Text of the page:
How Nicole Kidman Was Really Able To Transform Into Lucille Ball

There's no doubt about it, Lucille Ball was an absolute trailblazer. You can thank her — and her husband, Desi Arnaz — for creating the template of the modern sitcom with "I Love Lucy." Their story behind the scenes has been told many times in film and television, but one of the most memorable portrayals of the couple — especially Ball — was during an episode of the "Will & Grace" revival. Debra Messing gave an uncanny performance as the comedienne, recreating some of the show's most iconic moments, including the Vitameatavegamin skit (via YouTube).


After that episode, fans of Messing were eager to see her play Ball outside of "Will & Grace" (via Newsweek). So when Cate Blanchett dropped out of Aaron Sorkin's biopic "Being the Ricardos," many expected Messing to take her place. However, much to their disappointment, Nicole Kidman was cast (via Deadline). But as Ball and Arnaz's daughter Lucie Arnaz explained on Facebook, they weren't remaking the sitcom. "No one has to impersonate Lucy Ricardo nor do ... any of the silly things. It's the story of Lucille Ball, my actual mother — not Lucy Ricardo — and her husband, Desi Arnaz, my dad — not Ricky Ricardo."

Once the film premiered, Lucie shared her feelings about Kidman's portrayal on Instagram, saying she "became my mother's soul" and "crawled into her head." But how did Kidman do it?


Nicole Kidman connected to Lucille Ball on many levels

Despite not having a deep connection to "I Love Lucy" growing up, Nicole Kidman identified with Lucille Ball on many levels while she prepped for the film (via The New York Times). First, Kidman focused on bringing her comedic side out as a primarily dramatic actress. "I've got to be funny, and funny is hard," she said, echoing what Ball once said: "You cannot teach someone comedy, either they have it or they don't" (via the National Women's Hall of Fame). Kidman certainly had it; she just needed the confidence to bring it out. She soon realized that "the way she moves and falls, every part of her physicality, you go, oh, I can be an absolute doofus playing her."


Still, Kidman was apprehensive about perfecting Aaron Sorkin's dialogue. "I need to be pushed and cheer-leaded in that area," she said. But, thanks to her uncanny ability to mimic Ball's cadence and mannerisms, she had no issue nailing the comedy in "Being the Ricardos."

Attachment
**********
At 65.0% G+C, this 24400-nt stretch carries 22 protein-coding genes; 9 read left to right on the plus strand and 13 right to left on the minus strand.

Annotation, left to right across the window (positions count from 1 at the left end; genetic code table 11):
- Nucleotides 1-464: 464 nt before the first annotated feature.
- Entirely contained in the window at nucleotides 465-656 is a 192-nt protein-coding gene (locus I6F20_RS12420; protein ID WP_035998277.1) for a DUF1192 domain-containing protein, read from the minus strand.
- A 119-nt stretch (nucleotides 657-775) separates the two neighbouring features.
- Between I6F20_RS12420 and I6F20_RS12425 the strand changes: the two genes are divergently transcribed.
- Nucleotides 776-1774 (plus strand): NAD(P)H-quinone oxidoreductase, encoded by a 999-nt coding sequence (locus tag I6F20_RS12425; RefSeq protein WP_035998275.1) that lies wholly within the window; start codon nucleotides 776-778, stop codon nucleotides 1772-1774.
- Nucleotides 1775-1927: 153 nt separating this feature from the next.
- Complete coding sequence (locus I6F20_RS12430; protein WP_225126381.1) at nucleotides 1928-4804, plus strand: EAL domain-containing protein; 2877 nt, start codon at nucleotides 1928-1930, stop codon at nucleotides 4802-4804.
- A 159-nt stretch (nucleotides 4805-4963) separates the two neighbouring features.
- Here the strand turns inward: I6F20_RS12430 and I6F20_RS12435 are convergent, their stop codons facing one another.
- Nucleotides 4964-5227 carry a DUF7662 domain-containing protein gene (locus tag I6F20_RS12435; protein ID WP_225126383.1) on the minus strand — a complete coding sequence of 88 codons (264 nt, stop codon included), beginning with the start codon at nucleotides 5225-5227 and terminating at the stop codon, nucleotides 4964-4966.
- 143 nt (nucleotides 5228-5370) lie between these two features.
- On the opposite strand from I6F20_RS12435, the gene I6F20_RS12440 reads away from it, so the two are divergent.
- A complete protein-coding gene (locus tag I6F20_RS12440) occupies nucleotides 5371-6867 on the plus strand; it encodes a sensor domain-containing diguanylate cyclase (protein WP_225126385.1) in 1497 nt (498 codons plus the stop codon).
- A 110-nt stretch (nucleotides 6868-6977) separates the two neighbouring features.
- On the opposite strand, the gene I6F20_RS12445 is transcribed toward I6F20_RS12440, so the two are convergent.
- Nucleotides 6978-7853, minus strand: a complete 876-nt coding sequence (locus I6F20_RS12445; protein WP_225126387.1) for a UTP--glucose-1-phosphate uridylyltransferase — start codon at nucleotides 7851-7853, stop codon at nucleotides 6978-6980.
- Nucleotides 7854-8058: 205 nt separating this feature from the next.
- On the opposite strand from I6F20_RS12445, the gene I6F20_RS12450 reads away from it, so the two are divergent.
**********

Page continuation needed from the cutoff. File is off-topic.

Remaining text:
Kidman took lessons to speak like Lucille Ball

Even though Nicole Kidman's portrayal of Lucille Ball looked as though it came naturally to her, the actress got to that point with the help of dialect coach Thom Jones. "We wanted [Kidman] to grab at the essence of Lucille and get that across," he told The New York Times. "If you're doing an impersonation, you're going to be too aware of your outside and not be able to fill your inside as an actor." For Kidman, learning to talk like Ball "was terrifying!" as she told Vanity Fair at the premiere of "Being The Ricardos."


Aside from dialect lessons, Kidman took advantage of listening to recordings of Ball, as well as "sitting in my living room watching I Love Lucy shows," she told Vanity Fair. "After a lot of practicing, it just kind of happened physically and emotionally." She also worked with a movement coach to help recreate scenes from "I Love Lucy" (via YouTube).

As for hair and makeup, Kidman's transformation was pretty minimal. "She had bright red hair, so they dyed mine," the actress told the New York Post. "I figured prosthetics would change my nose and mouth but the problem was eyebrows. I worried mine would be gone forever but they're starting to come back."